Foreign currency, whether US dollars, South African rands or Botswana pula, is the price paid for stocked shops, but at the Domboshava shopping centre, a rural outpost about 40km northeast of the capital, Harare, there are few customers.
Tendai Shava moves from shelf to shelf admiring the goods, mostly imported from neighbouring South Africa, holding a soiled R20 note (worth about US$2) as she weighs her options.
"I need to buy cooking oil and sugar but I do not have enough money; I only have enough money to buy sugar or cooking oil. I have no idea where the government thinks we ordinary people in rural areas can get foreign currency, since all goods are now sold using this money from South Africa and America." In the end, she settles on cooking oil and shuffles from the shop.
Next door there is a small store selling a variety of goods, but the two assistants spend their time playing board games. "The use of foreign currencies as legal tender has really affected the local people because they have no access to foreign currency," one of the assistants, Dudzai, told IRIN. "Where does the government expect the villagers to get foreign money when it is battling to pay its own civil servants?"
|The use of foreign currencies as legal tender has really affected the local people because they have no access to foreign currency|
Zimbabwe’s unity government has suspended the use of the local currency for a year, but its death knell was sounded long before with an inflation rate estimated at trillions of percent ensuring its demise.
The Zimbabwe dollar became a symbol of President Robert Mugabe’s rule: an ailing economy, unemployment estimated at 94 percent, collapsed infrastructure and social services, and more than half the 12 million population relying on emergency food aid.
The official sanctioning of foreign currency meant the Zimbabwe dollar was on borrowed time, but now an even older method of determining the value of goods and services is fast becoming the favoured currency in rural areas.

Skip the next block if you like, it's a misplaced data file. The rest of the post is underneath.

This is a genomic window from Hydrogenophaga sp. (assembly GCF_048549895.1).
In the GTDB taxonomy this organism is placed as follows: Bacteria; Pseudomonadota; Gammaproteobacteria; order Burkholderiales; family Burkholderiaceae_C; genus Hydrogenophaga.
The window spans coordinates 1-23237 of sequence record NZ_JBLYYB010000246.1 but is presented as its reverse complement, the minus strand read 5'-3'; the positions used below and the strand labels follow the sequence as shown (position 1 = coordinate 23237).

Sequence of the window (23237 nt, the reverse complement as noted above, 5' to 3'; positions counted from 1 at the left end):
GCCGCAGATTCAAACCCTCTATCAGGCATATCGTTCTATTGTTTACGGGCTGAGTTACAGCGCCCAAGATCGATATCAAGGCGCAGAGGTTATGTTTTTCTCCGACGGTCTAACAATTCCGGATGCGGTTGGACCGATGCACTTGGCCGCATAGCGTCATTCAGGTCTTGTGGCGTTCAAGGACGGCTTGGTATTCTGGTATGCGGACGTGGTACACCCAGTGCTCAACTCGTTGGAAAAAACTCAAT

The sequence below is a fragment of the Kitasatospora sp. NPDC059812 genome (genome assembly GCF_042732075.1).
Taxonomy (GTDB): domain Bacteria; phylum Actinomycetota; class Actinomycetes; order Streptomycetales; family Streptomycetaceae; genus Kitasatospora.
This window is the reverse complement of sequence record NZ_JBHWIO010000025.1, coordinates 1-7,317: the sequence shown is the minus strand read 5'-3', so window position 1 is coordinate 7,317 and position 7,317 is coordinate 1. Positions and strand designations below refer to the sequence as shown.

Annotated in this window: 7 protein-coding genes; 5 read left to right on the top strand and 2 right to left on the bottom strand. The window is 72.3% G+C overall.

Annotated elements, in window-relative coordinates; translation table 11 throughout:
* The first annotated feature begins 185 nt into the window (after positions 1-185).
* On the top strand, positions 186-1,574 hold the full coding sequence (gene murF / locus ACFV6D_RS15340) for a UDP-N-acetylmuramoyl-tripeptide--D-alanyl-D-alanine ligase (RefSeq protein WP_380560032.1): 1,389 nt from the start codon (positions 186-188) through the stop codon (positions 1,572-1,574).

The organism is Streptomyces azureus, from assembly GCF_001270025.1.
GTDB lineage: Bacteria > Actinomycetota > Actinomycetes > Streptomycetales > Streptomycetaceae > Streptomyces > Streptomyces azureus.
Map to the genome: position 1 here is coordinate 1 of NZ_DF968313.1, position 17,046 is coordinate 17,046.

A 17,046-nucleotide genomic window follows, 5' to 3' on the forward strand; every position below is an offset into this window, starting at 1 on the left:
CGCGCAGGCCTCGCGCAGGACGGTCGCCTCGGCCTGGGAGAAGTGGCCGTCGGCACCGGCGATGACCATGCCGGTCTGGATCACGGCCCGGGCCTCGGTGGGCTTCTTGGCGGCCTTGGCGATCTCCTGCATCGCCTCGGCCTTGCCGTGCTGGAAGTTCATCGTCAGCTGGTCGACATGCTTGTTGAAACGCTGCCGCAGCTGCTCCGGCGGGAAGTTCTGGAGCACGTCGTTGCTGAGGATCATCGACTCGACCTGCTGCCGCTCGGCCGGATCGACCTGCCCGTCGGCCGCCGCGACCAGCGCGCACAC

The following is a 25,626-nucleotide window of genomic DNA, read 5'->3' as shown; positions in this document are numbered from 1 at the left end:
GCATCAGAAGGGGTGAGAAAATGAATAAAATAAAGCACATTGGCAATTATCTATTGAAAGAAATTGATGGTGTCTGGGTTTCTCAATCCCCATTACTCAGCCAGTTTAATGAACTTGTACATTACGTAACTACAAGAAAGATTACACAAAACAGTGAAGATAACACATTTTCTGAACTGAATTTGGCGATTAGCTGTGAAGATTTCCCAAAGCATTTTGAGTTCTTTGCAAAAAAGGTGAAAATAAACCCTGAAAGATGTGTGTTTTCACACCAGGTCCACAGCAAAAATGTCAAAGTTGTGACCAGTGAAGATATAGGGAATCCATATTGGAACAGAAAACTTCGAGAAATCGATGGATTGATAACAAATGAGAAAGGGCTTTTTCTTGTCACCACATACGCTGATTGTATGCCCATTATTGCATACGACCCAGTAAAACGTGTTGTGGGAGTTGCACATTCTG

The barter economy
"What we have experienced over the last few months is an increase in barter trade. For example, a villager with many goats can swap a goat in exchange for several packets of sugar and salt or any other commodities that they may need," Dudzai said.
But the practice of bartering in rural communities is being undermined by those with access to foreign currency. "The biggest culprits are people from urban areas, who are exploiting the rural farmers by paying them very little foreign currency for grain and livestock," she said.
|The Zimbabwe dollar will be out for at least a year. We resolved that there will be no immediate plans to introduce the money because there is nothing to support and hold its value|
The economics minister in the new unity government, Elton Mangoma, noted while announcing the suspension of the local currency: "The Zimbabwe dollar will be out for at least a year. We resolved that there will be no immediate plans to introduce the money because there is nothing to support and hold its value."
In Harare’s affluent suburbs, access to US dollars and South African rands have brought supermarkets that stay open for 24 hours to serve meandering queues of shoppers, mainly NGOs and government employees.
"Some of our regular clients spend as much as US$300 on their weekly shopping trips and they don’t seem to worry about how much they spend," a supervisor at one of the Harare supermarkets told IRIN.
Wellington Chibhebhe, secretary-general of the Zimbabwe Congress of Trade Unions, told IRIN the union federation was demanding that all workers be paid a Poverty Datum Line (PDL) wage of US$454 a month.
As part of the unity government’s attempts to resuscitate the economy, public servants are paid a monthly wage of US$100, or its equivalent in vouchers. "We campaigned to have all employers, including the government, pay workers in foreign currency, and now we want them to peg salaries against the PDL," he said.
"Through our campaigns, pensions will now be paid in foreign currency. We are aware that for the non-working rural citizens, it is taking long for foreign currency to trickle down to them. The fact of the matter is that under the current slave wages, people are scrounging for food in both rural and urban areas."